- Number 452 |
- November 16, 2015
A synthetic muscle experiment on board the International Space Station (ISS) that was developed with the help of Princeton Plasma Physicists Laboratory scientists is now tentatively scheduled to return to earth in March of 2016 on a new SpaceX-10 rocket. It would be returning eight months later than originally planned after an unmanned SpaceX Falcon 9 rocket headed for the ISS exploded a few minutes after liftoff in late June.
The rocket, carrying the Dragon capsule with 4,000 pounds of foods and supplies, was on its seventh resupply flight to the ISS. It was the third loss of a rocket bound for the ISS in the past year. In April, a Russian resupply ship exploded and in October an Orbital Sciences Corp. Antares rocket carrying a Cygnus cargo craft exploded shortly after liftoff.
Researchers at DOE's Savannah River National Laboratory are collaborating with scientists in Japan to help find ways to remediate environmental areas contaminated by the Fukushima disaster. As part of this effort, they also hope to learn more about how radionuclides migrate through the environment to improve our ability to more accurately predict risk associated by radiological releases. The three-year joint project will focus primarily on the movement of plutonium and radioiodine.
“The Fukushima area provides a rare real-life glimpse of how radionuclides move through the environment. We intend to learn as much as possible from this tragic accident so that the U.S. and the international community are better prepared to deal with such accidents,” explained SRNL Senior Fellow Dr. Daniel Kaplan. “This research will help predict the risk associated with accidental radionuclide releases and will provide direction for long-term remediation or stewardship of contaminated environments.”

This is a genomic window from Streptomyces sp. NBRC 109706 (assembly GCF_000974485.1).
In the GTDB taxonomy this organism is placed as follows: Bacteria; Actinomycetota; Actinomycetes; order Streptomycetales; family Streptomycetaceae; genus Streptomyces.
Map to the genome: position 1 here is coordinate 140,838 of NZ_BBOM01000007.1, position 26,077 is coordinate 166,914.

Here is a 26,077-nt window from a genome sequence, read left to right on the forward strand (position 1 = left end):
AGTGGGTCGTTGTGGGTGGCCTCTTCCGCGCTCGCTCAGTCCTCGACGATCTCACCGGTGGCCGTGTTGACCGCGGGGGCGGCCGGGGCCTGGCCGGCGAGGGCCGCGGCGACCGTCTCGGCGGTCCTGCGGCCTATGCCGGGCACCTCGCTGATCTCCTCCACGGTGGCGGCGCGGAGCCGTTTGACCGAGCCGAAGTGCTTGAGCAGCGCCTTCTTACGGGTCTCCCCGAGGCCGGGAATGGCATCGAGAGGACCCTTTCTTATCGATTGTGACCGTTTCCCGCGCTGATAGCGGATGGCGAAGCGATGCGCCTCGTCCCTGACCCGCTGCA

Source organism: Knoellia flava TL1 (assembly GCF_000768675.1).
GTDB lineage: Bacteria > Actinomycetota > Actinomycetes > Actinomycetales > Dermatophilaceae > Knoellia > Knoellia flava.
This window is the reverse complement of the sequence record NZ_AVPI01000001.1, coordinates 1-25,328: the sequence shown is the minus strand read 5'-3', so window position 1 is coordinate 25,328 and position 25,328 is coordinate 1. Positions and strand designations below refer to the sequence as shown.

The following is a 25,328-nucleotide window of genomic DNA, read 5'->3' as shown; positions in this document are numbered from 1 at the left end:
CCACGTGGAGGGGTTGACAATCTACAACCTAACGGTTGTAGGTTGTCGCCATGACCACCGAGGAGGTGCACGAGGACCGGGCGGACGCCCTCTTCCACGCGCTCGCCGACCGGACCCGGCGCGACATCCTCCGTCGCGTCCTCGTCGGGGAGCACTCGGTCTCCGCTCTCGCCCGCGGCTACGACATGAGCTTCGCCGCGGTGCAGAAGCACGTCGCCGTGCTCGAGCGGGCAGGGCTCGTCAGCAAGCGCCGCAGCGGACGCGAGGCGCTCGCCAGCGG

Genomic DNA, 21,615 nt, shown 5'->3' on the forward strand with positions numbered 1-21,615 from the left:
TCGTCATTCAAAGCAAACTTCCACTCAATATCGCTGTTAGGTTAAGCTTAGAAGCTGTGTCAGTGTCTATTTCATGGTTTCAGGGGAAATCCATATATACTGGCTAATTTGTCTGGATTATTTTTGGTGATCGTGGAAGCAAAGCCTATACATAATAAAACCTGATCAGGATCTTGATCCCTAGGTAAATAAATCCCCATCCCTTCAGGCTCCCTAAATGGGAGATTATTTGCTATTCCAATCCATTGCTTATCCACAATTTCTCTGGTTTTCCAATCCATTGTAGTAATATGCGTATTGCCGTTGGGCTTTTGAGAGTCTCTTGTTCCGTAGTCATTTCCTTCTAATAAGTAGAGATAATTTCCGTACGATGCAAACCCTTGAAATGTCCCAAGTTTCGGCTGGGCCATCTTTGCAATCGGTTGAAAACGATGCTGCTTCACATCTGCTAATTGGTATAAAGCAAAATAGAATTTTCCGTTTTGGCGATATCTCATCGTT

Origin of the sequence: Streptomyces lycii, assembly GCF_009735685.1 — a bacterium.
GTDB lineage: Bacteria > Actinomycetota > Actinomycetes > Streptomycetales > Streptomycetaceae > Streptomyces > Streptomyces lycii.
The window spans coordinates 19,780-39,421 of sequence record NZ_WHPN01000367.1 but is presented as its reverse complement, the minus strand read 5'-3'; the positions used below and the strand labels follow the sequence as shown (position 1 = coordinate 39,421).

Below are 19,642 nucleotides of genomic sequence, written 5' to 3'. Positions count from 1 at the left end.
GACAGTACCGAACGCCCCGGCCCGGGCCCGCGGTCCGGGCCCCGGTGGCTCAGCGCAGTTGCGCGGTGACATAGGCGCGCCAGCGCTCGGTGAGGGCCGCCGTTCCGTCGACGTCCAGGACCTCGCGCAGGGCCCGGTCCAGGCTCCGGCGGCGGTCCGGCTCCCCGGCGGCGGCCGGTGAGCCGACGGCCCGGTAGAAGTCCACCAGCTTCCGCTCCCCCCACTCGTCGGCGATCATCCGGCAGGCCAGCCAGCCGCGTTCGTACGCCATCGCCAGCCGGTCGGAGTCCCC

When it comes to lighting, LEDs – light-emitting diodes – grab the headlines for energy efficiency and longevity. But for other applications where the light needed falls near the invisible part of the spectrum, a different type of diode may provide the solution. DOE's Ames Laboratory has developed a near ultra-violet and all-organic light emitting diode (OLED) that can be used as an on-chip photosensor.
It’s a first in a rather specialized field of research to capture and manipulate light near the invisible end of the spectrum, around 400 nm in wavelength.
“The real pie in the sky goal is a tiny chip that is a whole spectrometer, so it can measure the absorption or luminescence spectrum of anything that can absorb or emit light. This is a step in that direction,” said Ames Laboratory scientist Joseph Shinar.